What's to See & Do
The Isle of Wight offers a wide variety of places to see and things to do: Stately homes, Roman ruins, Gardens, Animal sanctuaries. Visit the website www.visitisleofwight.co.uk for a complete list including all the family attractions. Here is a select list of our guests favourites places.
Osborne House (English Heritage) ‘It is impossible to imagine a prettier spot’ said Queen Victoria of the palatial holiday home Prince Albert built for her on the Isle of Wight. View the Stately rooms, private apartments and children's play-cottage for an intimate glimpse of royal family life. This was Victoria’s favourite House (and where she died in 1903). Stroll through the pergola and garden terraces with Solent views that reminded Prince Albert of the Bay of Naples. Don’t miss the walled garden. And if you have time, walk or take the free coach down to the Swiss Cottage to see their private beach.
Osborne reflects Queen Victoria and Prince Albert's passions, tastes and style. Ornate furnishings and artefacts from The Royal Collection fill rooms and corridors where Victoria entertained heads of state, inventors, princes and princesses and ruled the vast British Empire. ‘Victoria & Abdul’ was filmed here. Allow at least 1-2 hours to see the House (guided tours available). Only 20 minutes drive away.
The Needles & Old Battery (National Trust) The Needles are a group of tall chalk peaks below the cliffs on the Western tip of the Island. One of the peaks was so sharply pointed it looked like a needle, until it crumbled into the sea during a storm. History: In 1863 the Military Battery on top of the cliff was completed to guard the West end of The Solent. The cliff top Military Road that offers the best views on the Island was built to move the troops. In 1897 Marconi broadcast the world’s first radio transmission from the Needles. Between 1955 and 1971 top secret missile and space rockets were developed and launched from here.
3 Options to view them:
Drive to the Alum Bay Needles car park along the beautiful Military Road. Then walk up the hill to the Old & New Battery (20 minutes) for wonderful views over the cliffs and lots of military history. The Battery has a charming 1940’s style Tea Room serving great lunches and homemade cakes.
Take the famous cable car over the edge of the cliff to the bottom and view the Needles and Rainbow Sands by boat. The Needles is a major tourist site with lots of shops & attractions for children, so expect crowds in Summer. (N.B. the 4D Dinosaur movie is pretty terrifying!)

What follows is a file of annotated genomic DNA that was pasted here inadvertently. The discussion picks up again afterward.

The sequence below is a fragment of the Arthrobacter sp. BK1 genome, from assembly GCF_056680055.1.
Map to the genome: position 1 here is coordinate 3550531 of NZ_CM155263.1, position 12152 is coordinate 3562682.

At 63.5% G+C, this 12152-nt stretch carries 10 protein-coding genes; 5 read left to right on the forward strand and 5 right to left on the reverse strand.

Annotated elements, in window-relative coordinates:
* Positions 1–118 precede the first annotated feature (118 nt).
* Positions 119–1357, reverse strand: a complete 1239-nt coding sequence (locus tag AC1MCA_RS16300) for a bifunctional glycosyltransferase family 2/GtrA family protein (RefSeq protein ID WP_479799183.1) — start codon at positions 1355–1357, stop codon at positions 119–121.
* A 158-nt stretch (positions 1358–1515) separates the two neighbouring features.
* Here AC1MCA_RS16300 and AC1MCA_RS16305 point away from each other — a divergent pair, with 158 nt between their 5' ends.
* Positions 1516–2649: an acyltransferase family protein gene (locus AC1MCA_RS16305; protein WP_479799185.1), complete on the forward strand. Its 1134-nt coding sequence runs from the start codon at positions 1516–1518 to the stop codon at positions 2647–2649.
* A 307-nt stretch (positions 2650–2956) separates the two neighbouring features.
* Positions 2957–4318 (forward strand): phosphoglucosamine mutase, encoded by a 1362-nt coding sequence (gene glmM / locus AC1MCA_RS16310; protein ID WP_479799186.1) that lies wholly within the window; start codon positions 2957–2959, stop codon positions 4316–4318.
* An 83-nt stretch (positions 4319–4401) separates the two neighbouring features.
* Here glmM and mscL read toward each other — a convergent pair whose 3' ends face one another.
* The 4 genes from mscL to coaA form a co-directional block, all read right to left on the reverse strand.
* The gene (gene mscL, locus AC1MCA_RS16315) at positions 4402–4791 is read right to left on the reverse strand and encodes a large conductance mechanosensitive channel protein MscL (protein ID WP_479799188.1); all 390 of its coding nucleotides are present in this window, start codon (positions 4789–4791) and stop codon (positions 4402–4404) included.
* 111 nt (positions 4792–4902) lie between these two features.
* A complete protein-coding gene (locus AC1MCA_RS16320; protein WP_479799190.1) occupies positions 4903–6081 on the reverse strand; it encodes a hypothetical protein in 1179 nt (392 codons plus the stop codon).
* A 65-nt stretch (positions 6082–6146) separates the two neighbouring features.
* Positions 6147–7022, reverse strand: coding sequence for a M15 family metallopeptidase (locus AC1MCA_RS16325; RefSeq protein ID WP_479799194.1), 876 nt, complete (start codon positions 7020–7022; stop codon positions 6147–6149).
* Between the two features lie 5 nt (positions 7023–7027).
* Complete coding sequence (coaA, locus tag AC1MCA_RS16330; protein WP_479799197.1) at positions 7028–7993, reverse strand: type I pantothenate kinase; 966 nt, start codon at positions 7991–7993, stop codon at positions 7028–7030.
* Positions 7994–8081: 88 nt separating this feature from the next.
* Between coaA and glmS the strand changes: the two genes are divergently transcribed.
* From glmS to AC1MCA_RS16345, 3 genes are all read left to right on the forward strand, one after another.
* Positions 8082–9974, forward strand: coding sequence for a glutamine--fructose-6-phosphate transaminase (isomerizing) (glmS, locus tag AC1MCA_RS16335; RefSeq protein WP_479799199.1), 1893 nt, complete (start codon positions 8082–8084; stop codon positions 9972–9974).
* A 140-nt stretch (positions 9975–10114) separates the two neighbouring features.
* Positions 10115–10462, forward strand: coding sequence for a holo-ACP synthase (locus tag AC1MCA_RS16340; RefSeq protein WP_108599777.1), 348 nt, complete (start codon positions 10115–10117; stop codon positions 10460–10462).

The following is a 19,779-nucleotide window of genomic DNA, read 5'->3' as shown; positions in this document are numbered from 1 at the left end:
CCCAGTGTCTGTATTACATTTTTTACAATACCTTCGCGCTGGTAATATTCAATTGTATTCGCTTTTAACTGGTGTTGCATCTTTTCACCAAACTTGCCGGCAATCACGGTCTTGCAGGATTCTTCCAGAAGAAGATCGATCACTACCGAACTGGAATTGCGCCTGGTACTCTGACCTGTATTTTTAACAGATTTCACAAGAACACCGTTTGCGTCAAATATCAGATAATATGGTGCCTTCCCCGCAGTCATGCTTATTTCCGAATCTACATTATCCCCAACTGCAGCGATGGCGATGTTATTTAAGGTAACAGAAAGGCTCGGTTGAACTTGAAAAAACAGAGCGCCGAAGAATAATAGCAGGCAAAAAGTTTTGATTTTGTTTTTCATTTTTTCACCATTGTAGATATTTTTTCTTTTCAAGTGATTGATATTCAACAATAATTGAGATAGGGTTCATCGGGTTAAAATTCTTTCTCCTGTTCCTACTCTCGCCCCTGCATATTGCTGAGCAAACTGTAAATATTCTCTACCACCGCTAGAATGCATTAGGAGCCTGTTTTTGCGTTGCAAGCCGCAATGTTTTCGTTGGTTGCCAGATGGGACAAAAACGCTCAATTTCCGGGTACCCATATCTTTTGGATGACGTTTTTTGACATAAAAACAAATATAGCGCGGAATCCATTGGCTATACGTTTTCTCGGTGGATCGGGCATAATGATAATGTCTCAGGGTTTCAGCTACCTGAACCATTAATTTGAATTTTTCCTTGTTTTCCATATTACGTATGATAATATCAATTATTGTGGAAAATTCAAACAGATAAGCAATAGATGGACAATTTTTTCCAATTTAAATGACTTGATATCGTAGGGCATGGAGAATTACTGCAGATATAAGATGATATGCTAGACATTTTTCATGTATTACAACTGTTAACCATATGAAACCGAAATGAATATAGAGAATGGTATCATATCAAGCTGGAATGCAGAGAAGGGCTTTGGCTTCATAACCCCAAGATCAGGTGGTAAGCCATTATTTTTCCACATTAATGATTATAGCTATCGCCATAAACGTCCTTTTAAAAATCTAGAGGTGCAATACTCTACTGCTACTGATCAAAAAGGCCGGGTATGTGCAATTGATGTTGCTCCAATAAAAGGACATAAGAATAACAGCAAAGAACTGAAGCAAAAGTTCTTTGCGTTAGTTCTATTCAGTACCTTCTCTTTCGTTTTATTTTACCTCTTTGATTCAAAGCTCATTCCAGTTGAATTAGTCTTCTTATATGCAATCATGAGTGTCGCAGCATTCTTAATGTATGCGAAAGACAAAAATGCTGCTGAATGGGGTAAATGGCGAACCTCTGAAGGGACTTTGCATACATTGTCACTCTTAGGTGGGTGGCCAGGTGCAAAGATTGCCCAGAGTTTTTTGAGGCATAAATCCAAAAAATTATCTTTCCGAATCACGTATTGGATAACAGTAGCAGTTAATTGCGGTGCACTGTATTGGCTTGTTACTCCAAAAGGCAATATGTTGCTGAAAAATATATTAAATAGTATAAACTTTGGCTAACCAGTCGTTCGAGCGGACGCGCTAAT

Drive to Yarmouth Harbour and take the 1 hour & 45 minute boat ride to view the Needles, coastline and Rainbow Sands. (Maizie recommends) Book Coral Star Cruises: 01983 760212 Yarmouth PO41 0NT
Farringford & West Wight Alfred, Lord Tennyson (1809-1892) the most famous Poet Laureate of the Victorian era, lived at Farringford for 40 years where he and his wife raised their family and enjoyed planting the gardens themselves. This Grade I listed building has been lovingly and accurately restored with fully furnished interiors, walled kitchen garden and historic parkland. In Tennyson’s top floor study you can listen to a recording of Tennyson himself reading one of his poems. ‘Tis better to have loved and lost than never to have loved at all.’
Dimbola Lodge originally the home of Julia Margaret Cameron (1815-1879), pioneer of photography as art (especially close up portraits of her famous friends like Tennyson).The house holds many of her most famous photos plus a few original rooms.
Tennyson Down a grassy, whale-backed hilly ridge of chalk which rises to 482 ft/147m above sea level (National Trust). Worth the robust walking effort for the beautiful views. Tennyson used to walk on this Down almost every day, saying that the air was worth 'sixpence a pint' (hence the monument). It is possible to walk all the way to the Needles Battery for tea.
The Hut Popular restaurant known for exotic cocktails and people spotting, overlooks the Colwell Bay, accessible by boat.
Shanklin OLD VILLAGE became a holiday destination during the 19th Century when Queen Victoria decided to build her own retreat on the Island: Osborne House. These quaint thatched houses offer a plethora of cafes, pubs, restaurants and shops.
Hope Beach: Shanklin boasts some of the best walks & cycling paths on the Island with stunning cliff paths, beautiful beaches, and promenade revetments by the sea. The lower esplanade also has many attractions for families and lots of water sports and boating.
Shanklin Chine dates back to 1817, making it the Island’s oldest tourist attraction. Accessed from the Beach or the Old Village, this pretty tree lined ravine contains waterfalls, lush vegetation, parrots and a quaint café. Near the beach entrance, discover a genuine old smugglers tavern ‘Fisherman’s Cottage’, now a pub right on the beach.